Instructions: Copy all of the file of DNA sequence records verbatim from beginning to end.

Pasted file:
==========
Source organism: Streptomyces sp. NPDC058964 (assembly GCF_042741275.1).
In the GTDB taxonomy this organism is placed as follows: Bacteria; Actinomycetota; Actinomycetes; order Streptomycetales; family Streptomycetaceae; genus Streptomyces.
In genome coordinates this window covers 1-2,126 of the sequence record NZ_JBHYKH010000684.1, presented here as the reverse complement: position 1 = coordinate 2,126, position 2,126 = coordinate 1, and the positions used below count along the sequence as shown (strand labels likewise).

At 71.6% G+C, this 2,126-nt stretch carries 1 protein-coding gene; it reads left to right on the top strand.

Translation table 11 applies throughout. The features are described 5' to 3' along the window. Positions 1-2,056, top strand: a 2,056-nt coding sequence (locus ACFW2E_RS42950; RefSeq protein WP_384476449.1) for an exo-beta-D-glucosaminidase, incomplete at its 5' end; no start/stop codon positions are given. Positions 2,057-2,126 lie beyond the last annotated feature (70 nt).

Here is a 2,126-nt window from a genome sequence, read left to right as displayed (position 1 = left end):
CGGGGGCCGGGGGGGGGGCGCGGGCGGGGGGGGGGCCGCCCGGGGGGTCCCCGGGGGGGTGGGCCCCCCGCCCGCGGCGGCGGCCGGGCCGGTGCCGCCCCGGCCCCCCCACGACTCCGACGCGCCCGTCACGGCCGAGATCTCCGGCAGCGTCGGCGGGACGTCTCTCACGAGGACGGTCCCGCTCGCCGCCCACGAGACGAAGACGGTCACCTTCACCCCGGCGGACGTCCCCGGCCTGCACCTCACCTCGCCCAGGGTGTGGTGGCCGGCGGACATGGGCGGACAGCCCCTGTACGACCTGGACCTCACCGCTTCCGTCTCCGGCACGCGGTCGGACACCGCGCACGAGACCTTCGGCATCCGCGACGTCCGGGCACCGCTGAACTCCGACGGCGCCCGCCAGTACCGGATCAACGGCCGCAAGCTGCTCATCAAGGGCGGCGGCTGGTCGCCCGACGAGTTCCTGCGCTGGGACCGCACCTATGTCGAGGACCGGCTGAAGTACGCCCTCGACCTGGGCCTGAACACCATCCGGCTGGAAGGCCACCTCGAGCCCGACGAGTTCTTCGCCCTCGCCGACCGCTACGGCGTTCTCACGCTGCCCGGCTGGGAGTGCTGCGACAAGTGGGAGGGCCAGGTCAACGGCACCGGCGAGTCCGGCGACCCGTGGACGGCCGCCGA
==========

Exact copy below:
Source organism: Streptomyces sp. NPDC058964 (assembly GCF_042741275.1).
In the GTDB taxonomy this organism is placed as follows: Bacteria; Actinomycetota; Actinomycetes; order Streptomycetales; family Streptomycetaceae; genus Streptomyces.
In genome coordinates this window covers 1-2,126 of the sequence record NZ_JBHYKH010000684.1, presented here as the reverse complement: position 1 = coordinate 2,126, position 2,126 = coordinate 1, and the positions used below count along the sequence as shown (strand labels likewise).

At 71.6% G+C, this 2,126-nt stretch carries 1 protein-coding gene; it reads left to right on the top strand.

Translation table 11 applies throughout. The features are described 5' to 3' along the window. Positions 1-2,056, top strand: a 2,056-nt coding sequence (locus ACFW2E_RS42950; RefSeq protein WP_384476449.1) for an exo-beta-D-glucosaminidase, incomplete at its 5' end; no start/stop codon positions are given. Positions 2,057-2,126 lie beyond the last annotated feature (70 nt).

Here is a 2,126-nt window from a genome sequence, read left to right as displayed (position 1 = left end):
CGGGGGCCGGGGGGGGGGCGCGGGCGGGGGGGGGGCCGCCCGGGGGGTCCCCGGGGGGGTGGGCCCCCCGCCCGCGGCGGCGGCCGGGCCGGTGCCGCCCCGGCCCCCCCACGACTCCGACGCGCCCGTCACGGCCGAGATCTCCGGCAGCGTCGGCGGGACGTCTCTCACGAGGACGGTCCCGCTCGCCGCCCACGAGACGAAGACGGTCACCTTCACCCCGGCGGACGTCCCCGGCCTGCACCTCACCTCGCCCAGGGTGTGGTGGCCGGCGGACATGGGCGGACAGCCCCTGTACGACCTGGACCTCACCGCTTCCGTCTCCGGCACGCGGTCGGACACCGCGCACGAGACCTTCGGCATCCGCGACGTCCGGGCACCGCTGAACTCCGACGGCGCCCGCCAGTACCGGATCAACGGCCGCAAGCTGCTCATCAAGGGCGGCGGCTGGTCGCCCGACGAGTTCCTGCGCTGGGACCGCACCTATGTCGAGGACCGGCTGAAGTACGCCCTCGACCTGGGCCTGAACACCATCCGGCTGGAAGGCCACCTCGAGCCCGACGAGTTCTTCGCCCTCGCCGACCGCTACGGCGTTCTCACGCTGCCCGGCTGGGAGTGCTGCGACAAGTGGGAGGGCCAGGTCAACGGCACCGGCGAGTCCGGCGACCCGTGGACGGCCGCCGA